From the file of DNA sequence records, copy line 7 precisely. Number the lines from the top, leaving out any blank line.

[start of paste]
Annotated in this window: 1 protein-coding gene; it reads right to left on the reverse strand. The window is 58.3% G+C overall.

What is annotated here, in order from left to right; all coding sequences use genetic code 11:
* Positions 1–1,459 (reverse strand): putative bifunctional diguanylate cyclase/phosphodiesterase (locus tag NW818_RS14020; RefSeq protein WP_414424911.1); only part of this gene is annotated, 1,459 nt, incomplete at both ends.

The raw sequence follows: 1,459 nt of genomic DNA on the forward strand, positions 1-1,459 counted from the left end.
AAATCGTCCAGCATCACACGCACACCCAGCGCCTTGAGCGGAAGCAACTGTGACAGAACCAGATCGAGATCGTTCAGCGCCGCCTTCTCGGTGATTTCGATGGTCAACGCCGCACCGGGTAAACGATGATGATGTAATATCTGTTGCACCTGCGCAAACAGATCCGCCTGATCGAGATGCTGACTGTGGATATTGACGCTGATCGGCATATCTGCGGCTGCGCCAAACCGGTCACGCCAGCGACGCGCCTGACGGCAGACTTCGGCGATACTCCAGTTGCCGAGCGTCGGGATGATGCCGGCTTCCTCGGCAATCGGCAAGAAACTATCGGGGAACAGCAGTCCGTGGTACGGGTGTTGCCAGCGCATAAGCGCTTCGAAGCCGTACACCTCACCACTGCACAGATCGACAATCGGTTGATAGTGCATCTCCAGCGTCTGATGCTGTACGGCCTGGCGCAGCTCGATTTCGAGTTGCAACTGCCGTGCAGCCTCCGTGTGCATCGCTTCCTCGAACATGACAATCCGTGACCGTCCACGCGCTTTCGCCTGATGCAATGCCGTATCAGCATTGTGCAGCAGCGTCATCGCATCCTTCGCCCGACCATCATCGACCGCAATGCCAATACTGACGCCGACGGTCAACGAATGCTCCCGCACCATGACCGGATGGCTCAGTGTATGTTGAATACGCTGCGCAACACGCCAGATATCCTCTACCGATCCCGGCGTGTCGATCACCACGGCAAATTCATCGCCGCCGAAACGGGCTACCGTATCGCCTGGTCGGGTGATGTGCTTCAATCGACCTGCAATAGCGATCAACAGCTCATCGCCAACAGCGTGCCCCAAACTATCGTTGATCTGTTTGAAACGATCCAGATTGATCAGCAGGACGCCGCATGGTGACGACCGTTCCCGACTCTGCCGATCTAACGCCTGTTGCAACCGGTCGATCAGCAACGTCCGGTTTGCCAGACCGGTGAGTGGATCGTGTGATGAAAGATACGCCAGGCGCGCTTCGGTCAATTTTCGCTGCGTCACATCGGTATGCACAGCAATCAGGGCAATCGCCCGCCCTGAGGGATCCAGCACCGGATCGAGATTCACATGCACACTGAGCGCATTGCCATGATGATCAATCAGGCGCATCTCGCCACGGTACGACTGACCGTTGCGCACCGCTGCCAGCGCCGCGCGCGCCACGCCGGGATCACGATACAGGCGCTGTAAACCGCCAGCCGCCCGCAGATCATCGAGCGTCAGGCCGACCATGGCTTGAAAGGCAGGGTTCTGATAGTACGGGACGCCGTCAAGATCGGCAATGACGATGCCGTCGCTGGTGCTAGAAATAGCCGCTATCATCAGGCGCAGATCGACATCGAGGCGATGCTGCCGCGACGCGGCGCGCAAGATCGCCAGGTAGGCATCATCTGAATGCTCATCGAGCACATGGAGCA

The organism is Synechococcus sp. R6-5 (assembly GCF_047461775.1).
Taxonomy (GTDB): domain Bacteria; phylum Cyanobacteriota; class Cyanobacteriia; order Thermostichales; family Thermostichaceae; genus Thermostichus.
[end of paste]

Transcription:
Taxonomy (GTDB): domain Bacteria; phylum Cyanobacteriota; class Cyanobacteriia; order Thermostichales; family Thermostichaceae; genus Thermostichus.